We thank Dr. Peng-Hui Wang for his interest and valuable comments1 on our article named ‘‘Change of the levels of trace elements and heavy metals in threatened abortion’’ published in JCMA in July 2019.2 The author’s comments are generally discussed below under the three headings.
First, author asked when blood samples were taken from the study group. Blood samples was taken in the morning time and stored at −20°C until the day of analysis. When we say, “blood was taken from all patients at the same time”, we meant blood was taken at the same time period of day. I think a shortcoming in the sentence causes misunderstanding. The mean gestational age of the pregnant group had asked by the author. In our study, the mean gestational age was 8.8 ± 1.4 weeks in the patient group. We conducted our study in the Spring in 2017. In addition, the author asked why we did not use the similar gestational age of “normal” pregnant women without threatened abortion as the control group for comparison. First, we compared threatened abortion group with healthy pregnant women. However, when we sent the article to the journal (JCMA), they asked us for a major revision and said that it would be more appropriate to compare our group of patients with healthy nonpregnant women. Therefore, we changed our control group and we compared abortion group with nonpregnant healthy group. On the contrary, the author asked us similar studies. Each study may contain different results because the analysis method used in each study, samples, the device, the calibration of the device, the calculation method, and even the statistical method may be different. Some studies have similar results with us.3,4 Also, there are many studies of Prof. Dr. Halit Demir on different topics related to trace elements.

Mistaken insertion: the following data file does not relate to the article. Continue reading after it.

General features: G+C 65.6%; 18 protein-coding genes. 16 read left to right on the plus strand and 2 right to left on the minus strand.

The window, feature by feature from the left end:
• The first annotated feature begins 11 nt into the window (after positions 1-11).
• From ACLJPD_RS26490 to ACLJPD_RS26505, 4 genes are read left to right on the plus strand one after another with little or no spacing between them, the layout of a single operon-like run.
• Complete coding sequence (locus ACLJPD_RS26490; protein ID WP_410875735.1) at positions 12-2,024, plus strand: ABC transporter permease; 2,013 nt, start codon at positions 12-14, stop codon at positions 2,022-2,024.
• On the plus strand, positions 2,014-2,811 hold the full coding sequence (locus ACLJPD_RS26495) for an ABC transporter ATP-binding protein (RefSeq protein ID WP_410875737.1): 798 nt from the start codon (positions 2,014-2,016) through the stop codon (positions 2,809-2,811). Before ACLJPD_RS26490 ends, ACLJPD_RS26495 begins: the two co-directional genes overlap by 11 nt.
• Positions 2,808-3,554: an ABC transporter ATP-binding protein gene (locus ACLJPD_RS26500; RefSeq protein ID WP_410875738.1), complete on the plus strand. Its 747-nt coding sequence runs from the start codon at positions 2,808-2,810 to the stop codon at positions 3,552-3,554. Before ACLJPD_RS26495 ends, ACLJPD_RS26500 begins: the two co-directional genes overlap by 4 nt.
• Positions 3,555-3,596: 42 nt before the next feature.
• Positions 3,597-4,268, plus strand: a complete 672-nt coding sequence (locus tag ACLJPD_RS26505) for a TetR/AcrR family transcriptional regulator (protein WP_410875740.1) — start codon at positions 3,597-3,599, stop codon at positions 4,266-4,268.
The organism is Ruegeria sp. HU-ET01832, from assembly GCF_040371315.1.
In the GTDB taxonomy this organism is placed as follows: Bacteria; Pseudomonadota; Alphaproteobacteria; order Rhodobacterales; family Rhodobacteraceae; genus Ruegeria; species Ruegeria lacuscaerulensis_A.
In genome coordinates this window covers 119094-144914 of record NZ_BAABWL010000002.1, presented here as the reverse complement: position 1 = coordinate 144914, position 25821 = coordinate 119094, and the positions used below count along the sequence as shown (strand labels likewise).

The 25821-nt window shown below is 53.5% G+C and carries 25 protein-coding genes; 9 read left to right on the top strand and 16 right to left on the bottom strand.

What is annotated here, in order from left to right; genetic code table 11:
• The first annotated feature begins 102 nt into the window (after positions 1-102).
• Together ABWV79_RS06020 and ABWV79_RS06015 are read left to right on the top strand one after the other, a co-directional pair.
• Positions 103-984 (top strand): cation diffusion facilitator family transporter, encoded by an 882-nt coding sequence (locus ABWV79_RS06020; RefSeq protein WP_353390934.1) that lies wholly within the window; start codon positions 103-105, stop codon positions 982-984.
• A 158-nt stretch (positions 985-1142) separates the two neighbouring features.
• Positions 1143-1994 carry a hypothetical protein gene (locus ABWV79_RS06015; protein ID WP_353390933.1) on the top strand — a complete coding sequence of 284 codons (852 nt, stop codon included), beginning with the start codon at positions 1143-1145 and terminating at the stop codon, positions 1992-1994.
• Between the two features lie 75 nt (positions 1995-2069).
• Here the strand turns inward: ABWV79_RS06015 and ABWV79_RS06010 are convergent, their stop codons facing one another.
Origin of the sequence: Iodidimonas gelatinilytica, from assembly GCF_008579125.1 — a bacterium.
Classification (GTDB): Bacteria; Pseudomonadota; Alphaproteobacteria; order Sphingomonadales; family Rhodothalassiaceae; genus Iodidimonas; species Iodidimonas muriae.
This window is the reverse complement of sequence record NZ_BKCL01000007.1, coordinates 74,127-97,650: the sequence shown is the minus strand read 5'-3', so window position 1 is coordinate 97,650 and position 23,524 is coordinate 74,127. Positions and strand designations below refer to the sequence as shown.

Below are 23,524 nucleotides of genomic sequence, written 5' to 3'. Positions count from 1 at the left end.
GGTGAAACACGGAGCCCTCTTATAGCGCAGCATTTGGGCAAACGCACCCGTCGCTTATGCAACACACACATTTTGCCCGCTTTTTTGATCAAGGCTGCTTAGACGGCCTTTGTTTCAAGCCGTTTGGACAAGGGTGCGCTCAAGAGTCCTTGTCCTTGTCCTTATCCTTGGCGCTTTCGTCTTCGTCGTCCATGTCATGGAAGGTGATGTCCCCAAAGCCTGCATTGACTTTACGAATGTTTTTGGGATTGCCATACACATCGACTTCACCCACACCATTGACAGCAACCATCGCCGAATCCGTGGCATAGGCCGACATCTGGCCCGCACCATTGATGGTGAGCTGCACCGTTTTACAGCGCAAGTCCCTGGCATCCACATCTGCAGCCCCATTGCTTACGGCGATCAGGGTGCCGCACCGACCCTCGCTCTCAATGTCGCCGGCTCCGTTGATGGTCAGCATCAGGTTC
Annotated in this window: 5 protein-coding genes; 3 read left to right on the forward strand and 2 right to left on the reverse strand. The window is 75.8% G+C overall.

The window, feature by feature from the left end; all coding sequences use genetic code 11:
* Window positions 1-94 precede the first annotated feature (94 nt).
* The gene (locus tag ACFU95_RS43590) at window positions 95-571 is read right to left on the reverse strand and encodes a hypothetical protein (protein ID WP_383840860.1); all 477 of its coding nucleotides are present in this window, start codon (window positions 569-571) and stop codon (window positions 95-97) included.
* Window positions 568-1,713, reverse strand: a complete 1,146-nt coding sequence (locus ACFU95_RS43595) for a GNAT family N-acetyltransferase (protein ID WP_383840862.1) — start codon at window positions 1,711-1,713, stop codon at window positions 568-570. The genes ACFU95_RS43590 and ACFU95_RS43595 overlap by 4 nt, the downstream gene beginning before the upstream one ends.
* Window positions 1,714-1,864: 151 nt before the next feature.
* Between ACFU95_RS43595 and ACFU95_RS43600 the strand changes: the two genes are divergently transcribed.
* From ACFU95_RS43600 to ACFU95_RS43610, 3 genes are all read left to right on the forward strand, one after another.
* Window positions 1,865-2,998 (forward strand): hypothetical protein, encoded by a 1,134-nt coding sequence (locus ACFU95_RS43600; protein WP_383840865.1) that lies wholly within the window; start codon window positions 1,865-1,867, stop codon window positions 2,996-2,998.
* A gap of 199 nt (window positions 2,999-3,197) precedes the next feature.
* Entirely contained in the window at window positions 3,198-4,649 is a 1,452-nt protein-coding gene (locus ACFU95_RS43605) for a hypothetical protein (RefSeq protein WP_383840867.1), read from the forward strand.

Second, the author indicated ‘‘for Pb level it might be difficult to make the definition of potential toxic level’’. 10 micrograms of blood lead level during pregnancy is considered toxic.5 On the other hand, it is considered that lead-related toxicity can occur at levels as low as 5 μg/dL.6 In addition author indicated that ‘‘samples obtained from the different time of day might also influence the final results of concentration’’. For these reasons, in our study blood was taken from all patients in the morning times. Trace element levels also change during pregnancy. In our study, we took blood sample from pregnant women one time. This is one of the limitations of our study. I think it would be appropriate to add this to the section of limitations of the study.
Third, it was pointed out that our patient group was not homogeneous. However, when we selected our patients and took their blood sample, our group was homogeneous (all of them were at risk of abortion and were of similar age). We were also not able to predict in advance about the results of each pregnancy. As we have already mentioned above, having blood taken one time during pregnancy is among the limitations of our study.
1. Lee YL, Horng HC, Wang PH. Is serum level of trace elements and heavy metals associated with threatened abortion?J Chin Med Assoc201982740
2. Turan K, Arslan A, Uckan K, Demir H, Demir C. Change of the levels of trace elements and heavy metals in threatened abortion.J Chin Med Assoc201982554–7
3. Kilinc M, Coskun A, Bilge F, Imrek SS, Atli Y. Serum reference levels of selenium, zinc and copper in healthy pregnant women at a prenatal screening program in southeastern mediterranean region of turkey.J Trace Elem Med Biol201024152–6
4. Ajayi OO, Charles-Davies MA, Arinola OG. Progesterone, selected heavy metals and micronutrients in pregnant Nigerian women with a history of recurrent spontaneous abortion.Afr Health Sci201212153–9
5. Bellinger DC. Teratogen update: lead and pregnancy.Birth Defects Res A Clin Mol Teratol200573409–20
6. Centers for Disease Control and PreventionGuidelines for the identification and management of lead exposure in pregnant and lactating women.2010Available at http://www.cdc.gov/nceh/lead/publications/leadandpregnancy2010.pdf
. Accessed 20 January 2012